Abstract

Parkinson's disease (PD) is a neurodegenerative disorder associated with debilitating motor, posture, and gait abnormalities. Human studies recording local field potentials within the subthalamic nucleus and scalp-based electroencephalography have shown pathological beta synchronization throughout the cortical-basal ganglia motor network in PD. Suppression of such pathological beta synchronization has been associated with improved motor function, which may explain the effectiveness of deep-brain stimulation. We used magnetoencephalography (MEG) to investigate neural population-level beta responses, and other oscillatory activity, during a motor task in unmedicated patients with PD and a matched group of healthy adults. MEG is a noninvasive neurophysiological technique that permits the recording of oscillatory activity during movement planning, execution, and termination phases. Each of these phases was independently examined using beamforming to distinguish the brain areas and movement phases, where pathological oscillations exist during motor control. Patients with PD exhibited significantly diminished beta desynchronization compared with controls prior to and during movement, which paralleled reduced alpha desynchronization. This study is the first to systematically investigate neural oscillatory responses in PD during distinct stages of motor control (e.g. planning, execution, and termination) and indicates that these patients have significant difficulty suppressing cortical beta synchronization during movement planning, which may contribute to their diminished movement capacities.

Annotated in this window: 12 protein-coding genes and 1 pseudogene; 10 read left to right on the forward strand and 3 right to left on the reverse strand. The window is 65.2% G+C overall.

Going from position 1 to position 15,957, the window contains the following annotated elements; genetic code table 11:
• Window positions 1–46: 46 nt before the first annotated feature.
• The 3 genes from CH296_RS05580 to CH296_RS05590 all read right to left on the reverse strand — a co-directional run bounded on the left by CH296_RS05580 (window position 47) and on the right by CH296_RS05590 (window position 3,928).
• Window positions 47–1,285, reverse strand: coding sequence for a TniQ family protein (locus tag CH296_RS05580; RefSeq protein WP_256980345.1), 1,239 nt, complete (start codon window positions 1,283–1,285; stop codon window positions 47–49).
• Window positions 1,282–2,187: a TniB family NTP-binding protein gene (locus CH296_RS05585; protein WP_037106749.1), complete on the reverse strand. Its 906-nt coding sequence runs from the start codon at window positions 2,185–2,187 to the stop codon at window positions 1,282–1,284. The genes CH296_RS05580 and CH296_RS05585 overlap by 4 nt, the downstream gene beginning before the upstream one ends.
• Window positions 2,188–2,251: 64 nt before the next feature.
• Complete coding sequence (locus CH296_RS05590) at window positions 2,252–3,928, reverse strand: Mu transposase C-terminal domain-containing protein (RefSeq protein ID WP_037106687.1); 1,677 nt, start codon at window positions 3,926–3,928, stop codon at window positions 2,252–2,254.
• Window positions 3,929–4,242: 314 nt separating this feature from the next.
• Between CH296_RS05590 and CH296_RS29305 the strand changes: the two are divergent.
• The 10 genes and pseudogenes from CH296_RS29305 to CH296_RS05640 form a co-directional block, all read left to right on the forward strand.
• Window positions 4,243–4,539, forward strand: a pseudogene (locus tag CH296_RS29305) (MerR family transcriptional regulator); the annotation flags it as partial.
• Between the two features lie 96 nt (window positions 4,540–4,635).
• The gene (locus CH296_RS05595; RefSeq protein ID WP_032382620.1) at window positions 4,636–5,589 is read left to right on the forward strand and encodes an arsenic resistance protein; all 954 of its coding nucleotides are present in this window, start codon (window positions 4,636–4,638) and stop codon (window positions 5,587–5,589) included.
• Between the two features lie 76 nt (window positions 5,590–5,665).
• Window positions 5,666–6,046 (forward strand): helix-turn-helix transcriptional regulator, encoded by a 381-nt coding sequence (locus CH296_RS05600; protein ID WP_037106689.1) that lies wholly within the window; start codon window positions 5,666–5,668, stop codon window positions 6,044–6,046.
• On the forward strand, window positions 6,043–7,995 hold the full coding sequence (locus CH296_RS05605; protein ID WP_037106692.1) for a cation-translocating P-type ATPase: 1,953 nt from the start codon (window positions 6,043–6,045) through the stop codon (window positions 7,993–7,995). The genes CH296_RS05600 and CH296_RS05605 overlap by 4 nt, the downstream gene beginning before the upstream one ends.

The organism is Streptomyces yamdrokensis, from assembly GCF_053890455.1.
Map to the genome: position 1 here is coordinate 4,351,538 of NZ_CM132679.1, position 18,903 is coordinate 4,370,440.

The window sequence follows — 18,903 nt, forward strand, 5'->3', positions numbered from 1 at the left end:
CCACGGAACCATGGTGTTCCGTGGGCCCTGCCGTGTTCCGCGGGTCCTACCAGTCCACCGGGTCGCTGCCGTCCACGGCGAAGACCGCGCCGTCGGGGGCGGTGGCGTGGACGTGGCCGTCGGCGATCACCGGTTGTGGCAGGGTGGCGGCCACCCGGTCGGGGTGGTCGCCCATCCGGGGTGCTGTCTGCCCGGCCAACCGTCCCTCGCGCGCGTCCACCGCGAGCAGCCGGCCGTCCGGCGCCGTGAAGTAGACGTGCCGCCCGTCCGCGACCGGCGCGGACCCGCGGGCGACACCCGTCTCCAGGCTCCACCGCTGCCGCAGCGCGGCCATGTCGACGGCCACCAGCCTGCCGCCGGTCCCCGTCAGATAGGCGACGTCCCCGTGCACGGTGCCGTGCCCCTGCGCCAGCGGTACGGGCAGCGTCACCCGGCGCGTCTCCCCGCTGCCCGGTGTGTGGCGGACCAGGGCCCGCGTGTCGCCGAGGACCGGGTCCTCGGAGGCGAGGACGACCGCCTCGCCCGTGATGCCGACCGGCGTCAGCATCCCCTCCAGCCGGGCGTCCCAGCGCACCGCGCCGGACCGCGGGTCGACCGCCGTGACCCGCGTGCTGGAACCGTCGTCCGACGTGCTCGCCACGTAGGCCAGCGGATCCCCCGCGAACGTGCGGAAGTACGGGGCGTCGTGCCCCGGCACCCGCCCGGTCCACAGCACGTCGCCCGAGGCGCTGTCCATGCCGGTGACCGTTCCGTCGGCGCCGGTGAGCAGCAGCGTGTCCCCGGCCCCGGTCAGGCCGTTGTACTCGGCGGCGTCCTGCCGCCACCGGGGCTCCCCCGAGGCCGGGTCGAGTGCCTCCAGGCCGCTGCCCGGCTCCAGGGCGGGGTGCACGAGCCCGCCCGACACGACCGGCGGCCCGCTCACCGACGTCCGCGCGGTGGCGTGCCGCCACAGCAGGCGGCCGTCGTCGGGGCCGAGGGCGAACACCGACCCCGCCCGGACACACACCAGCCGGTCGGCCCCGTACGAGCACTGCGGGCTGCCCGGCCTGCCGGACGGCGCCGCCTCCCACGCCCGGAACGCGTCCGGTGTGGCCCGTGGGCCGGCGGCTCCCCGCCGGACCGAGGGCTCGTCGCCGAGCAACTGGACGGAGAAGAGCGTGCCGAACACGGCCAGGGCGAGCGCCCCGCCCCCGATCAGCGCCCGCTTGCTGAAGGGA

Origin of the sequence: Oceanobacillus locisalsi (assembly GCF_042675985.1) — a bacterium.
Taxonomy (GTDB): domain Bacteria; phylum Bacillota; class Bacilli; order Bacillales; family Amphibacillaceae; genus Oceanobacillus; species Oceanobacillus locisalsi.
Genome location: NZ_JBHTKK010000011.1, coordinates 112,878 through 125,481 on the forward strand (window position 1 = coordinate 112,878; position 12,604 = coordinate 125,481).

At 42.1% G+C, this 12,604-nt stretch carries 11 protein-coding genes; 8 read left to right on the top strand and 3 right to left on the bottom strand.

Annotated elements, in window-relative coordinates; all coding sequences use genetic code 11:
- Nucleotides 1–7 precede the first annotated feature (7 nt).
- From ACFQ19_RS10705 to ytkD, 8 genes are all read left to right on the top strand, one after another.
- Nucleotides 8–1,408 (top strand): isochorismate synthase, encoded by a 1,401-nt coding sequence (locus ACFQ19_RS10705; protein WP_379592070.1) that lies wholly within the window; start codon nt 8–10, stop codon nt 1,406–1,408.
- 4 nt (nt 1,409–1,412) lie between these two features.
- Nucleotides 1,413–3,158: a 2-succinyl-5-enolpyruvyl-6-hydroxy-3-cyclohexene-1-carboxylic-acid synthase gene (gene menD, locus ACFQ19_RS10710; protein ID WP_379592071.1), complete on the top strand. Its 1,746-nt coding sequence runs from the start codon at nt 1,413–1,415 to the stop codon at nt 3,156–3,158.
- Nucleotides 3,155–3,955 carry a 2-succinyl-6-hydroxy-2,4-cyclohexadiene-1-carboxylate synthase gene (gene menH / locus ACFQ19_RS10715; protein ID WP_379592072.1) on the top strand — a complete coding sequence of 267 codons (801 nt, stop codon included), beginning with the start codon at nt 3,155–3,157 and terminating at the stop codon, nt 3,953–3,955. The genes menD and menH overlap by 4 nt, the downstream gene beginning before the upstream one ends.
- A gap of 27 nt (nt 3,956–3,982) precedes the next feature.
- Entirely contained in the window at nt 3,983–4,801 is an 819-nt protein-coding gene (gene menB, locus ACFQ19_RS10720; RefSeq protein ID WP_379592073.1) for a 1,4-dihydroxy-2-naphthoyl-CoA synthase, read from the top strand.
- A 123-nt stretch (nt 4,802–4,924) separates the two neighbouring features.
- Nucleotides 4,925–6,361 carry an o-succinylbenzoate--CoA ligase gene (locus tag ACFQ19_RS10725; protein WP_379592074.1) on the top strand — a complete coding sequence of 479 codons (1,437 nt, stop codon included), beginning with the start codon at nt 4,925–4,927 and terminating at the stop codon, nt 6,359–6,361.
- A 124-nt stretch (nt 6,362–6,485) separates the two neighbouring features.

Original languageEnglish (US)
Pages (from-to)2669-2678
Number of pages10
JournalCerebral Cortex
Volume24
Issue number10
DOIs
StatePublished - Jan 1 2014

Fingerprint

Dyskinesias
Parkinson Disease
Cortical Synchronization
Magnetoencephalography
Subthalamic Nucleus
Deep Brain Stimulation
Basal Ganglia
Scalp
Posture
Gait
Neurodegenerative Diseases
Electroencephalography
Research Design
Brain
Population

Keywords

  • Cortex
  • MEG
  • Magnetoencephalography
  • Motor control
  • Oscillations

ASJC Scopus subject areas

  • Cognitive Neuroscience
  • Cellular and Molecular Neuroscience

Cite this

Neuromagnetic evidence of abnormal movement-related beta desynchronization in Parkinson's disease. / Heinrichs-Graham, Elizabeth C; Wilson, Tony W; Santamaria, Pamela M.; Heithoff, Sheila K.; Torres-Russotto, Diego; Hutter-Saunders, Jessica A L; Estes, Katherine A.; Meza, Jane L; Mosley, R Lee; Gendelman, Howard Eliot.

In: Cerebral Cortex, Vol. 24, No. 10, 01.01.2014, p. 2669-2678.

Research output: Contribution to journalArticle

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